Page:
Love your list! Great ideas! My kids are younger (7 and 5). I use our local public library's website to track books they read (together, aloud or individually for my eldest) to keep records in Evernote. We get many books from the library, and the website a summary of the book and it's ISBN number in case the authorities want to investigate further. A photo of the book cover is often included as well. Then I can supplement with any discussion points about the book, such as vocabulary words, literary devices, table of contents/index use, etc.

    1. Reply

      Amy,

      Your library website sounds like a good source of information for your records book. A summary and book cover? That would save you having to find those yourself. Discussion points? Oh yes! A great idea. I also jot down a few notes whenever we have a discussion about a book. I'll have to include that idea in my second list of 20. Your comment has sparked off some more thinking. Thank you!

    2. Reply

      Sue, THANK YOU for all you've done to help me understand and utilize Evernote for my record keeping! Our supervising teacher loved the digital format and was impressed. My format was heavily inspired by you.

    3. Reply

      Amy,

      I'm so pleased your supervising teacher was impressed by Evernote. That's wonderful news! It's good to share ideas and help each other get through the registration process. When that's done, we can get on with the main event: enjoying unschooling! I'm glad my posts were a help!

  3. Reply

    Why have I never thought to clip the books we have checked out from the library to Evernote?!? I've often wished my library's system would keep track of what I have cheked out in the past, but this would be a solution for that. So helpful!

    Maybe you have addressed this in another blog post about using Evernote for recordkeeping, but how often do you update Evernote? Do you always make all updates directly to Evernote, or do you still keep some paper lists/notes and then transfer or type them into Evernote later? I don't think I have a good habit or routine down of making my notes / records into Evernote and then I don't capture all the learning that is actually happening. Thanks for doing these blog posts, they are really helpful.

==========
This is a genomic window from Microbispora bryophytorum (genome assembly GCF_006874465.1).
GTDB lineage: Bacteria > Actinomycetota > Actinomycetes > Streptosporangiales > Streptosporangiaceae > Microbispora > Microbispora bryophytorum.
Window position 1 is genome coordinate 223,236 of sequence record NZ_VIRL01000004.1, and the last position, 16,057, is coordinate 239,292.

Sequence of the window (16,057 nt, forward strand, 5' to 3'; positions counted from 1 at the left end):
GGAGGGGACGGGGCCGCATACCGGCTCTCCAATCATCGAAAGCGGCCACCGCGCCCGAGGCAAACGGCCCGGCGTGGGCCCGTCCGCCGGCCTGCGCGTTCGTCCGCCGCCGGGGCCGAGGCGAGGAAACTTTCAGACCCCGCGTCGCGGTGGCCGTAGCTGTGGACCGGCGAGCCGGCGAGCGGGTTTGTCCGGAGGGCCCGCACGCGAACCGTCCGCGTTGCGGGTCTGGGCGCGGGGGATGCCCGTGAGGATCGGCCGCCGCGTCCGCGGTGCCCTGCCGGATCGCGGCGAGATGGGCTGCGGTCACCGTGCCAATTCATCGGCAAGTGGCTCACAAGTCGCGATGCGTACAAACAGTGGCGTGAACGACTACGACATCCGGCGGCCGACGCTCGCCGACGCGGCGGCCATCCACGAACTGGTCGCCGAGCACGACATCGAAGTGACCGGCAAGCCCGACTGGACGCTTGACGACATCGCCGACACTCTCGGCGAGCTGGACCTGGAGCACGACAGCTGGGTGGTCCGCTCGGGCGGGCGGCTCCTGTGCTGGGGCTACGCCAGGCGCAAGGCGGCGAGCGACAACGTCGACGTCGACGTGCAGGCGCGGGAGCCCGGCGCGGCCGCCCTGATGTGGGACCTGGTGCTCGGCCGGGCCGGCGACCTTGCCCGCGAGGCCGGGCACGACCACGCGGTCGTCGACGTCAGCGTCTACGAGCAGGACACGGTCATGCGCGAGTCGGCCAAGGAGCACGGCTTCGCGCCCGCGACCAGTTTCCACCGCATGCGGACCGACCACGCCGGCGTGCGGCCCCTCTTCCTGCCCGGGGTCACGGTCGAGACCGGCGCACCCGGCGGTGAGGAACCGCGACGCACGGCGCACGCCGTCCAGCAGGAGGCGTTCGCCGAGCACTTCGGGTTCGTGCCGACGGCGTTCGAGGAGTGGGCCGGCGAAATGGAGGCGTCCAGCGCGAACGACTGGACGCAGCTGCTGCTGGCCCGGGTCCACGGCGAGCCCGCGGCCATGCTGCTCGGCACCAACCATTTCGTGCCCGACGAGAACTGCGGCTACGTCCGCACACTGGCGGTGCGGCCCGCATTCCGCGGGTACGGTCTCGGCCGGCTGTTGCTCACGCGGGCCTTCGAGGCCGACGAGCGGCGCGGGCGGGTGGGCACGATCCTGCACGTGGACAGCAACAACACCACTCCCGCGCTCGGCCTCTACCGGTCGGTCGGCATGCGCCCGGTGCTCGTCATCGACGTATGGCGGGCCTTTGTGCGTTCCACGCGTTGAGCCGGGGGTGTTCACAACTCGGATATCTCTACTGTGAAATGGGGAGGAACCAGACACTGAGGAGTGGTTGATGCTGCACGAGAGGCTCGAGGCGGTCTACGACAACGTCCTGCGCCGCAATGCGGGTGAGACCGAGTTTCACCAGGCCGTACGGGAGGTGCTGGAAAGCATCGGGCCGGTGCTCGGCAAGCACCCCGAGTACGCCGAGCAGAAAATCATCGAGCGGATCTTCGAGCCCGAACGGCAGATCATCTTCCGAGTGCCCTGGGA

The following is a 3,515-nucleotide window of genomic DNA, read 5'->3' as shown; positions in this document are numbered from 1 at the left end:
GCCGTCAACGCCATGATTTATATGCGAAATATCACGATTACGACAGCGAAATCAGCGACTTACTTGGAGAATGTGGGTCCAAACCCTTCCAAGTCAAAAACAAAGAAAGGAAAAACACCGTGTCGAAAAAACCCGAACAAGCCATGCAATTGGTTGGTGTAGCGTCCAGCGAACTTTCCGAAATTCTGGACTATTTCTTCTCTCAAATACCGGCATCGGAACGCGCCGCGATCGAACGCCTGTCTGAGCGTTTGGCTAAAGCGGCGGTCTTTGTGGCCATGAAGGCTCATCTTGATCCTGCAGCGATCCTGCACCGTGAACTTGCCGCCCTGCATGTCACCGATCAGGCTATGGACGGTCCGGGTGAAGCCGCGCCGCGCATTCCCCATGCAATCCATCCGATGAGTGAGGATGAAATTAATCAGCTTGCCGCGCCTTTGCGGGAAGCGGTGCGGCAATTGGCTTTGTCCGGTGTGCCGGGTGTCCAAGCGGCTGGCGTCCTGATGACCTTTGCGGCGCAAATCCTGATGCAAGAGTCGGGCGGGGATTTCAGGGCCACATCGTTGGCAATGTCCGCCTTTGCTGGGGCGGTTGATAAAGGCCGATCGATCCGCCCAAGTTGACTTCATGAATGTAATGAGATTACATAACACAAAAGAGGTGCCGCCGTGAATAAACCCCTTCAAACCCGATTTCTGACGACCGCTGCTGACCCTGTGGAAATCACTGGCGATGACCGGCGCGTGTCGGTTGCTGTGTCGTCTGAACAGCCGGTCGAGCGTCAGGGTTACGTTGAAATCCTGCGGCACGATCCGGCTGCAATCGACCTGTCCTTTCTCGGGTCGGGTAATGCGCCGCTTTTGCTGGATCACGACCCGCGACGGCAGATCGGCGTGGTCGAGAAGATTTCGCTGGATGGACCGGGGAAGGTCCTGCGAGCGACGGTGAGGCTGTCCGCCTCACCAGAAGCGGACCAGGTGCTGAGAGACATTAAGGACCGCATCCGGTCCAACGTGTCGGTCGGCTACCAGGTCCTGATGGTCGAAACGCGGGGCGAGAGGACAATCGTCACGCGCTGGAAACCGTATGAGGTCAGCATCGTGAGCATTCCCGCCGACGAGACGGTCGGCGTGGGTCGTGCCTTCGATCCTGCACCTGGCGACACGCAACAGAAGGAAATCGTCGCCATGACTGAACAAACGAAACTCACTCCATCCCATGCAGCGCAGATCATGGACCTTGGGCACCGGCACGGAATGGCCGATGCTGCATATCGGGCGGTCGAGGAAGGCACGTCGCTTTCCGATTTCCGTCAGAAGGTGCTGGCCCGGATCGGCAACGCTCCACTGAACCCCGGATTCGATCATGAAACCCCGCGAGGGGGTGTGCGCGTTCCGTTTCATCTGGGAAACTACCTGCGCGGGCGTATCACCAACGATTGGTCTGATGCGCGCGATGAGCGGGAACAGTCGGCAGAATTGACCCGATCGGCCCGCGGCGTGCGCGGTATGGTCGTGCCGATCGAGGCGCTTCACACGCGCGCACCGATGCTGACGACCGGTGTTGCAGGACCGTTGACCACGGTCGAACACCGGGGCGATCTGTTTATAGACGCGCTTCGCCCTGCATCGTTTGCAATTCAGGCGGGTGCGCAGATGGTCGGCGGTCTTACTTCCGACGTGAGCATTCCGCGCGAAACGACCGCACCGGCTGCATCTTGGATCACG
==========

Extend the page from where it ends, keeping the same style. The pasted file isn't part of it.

1. Reply

      Michelle,

      I find clipping our library check-outs useful, not only for registration records, but also for finding the books again when it's time to take them back! I read out the list, one book at a time, and my girls go off to search for them.

      I update Evernote every day. I'd forget what my girls did if I left it any longer, and it would also become a huge task. I don't make paper notes first because this makes more work. If we're doing anything online such as watching a Youtube video, I'll clip the link straight into the appropriate notebook as soon as the video ends. I try to do as much as possible as the learning occurs rather than wait until later.

      If I take photos, they automatically upload into my Dropbox and then I transfer them as soon as possible. I might do a bit of record keeping while I'm having a cup of coffee. A few minutes here and there keeps my records up-too-date. I know some people add notes and photos via their smart phones at odd moments in the day. (I only have a old fashioned phone without a camera!)

      Once you get into the habit of making quick notes here and there, record keeping isn't a big job at all. At the end of the day, before I close down my computer, I check my notes and do any final updates. This only takes a minute or two. If we've been out for the day, this is the time I'll add photos or a few notes about our away-from-home activities.

      I'm always happy to help. I've got a few more Evernote posts in the thinking stage. I'll write them as soon as I get a free minute.

      Thank you so much for stopping by!

  4. Reply

    I love this! I think that my daughter would love to use evernote as a type of journaling. She is just 6, so this would be a helpful tool to see her improvement.
    I just came upon your blog in the last couple days and I want to tell you that I love learning about your family and experiences with unschooling.

    1. Reply

      Kate,

      Evernote is a wonderful tool. We all enjoy adding things to our notebooks. It's a good way to keep track of info we want to remember, track progress, and it also allows us to put together a journal of our lives.

      I'm glad you stopped to comment. Thank you! Maybe we will chat again another day. Please feel welcome to stop by anytime!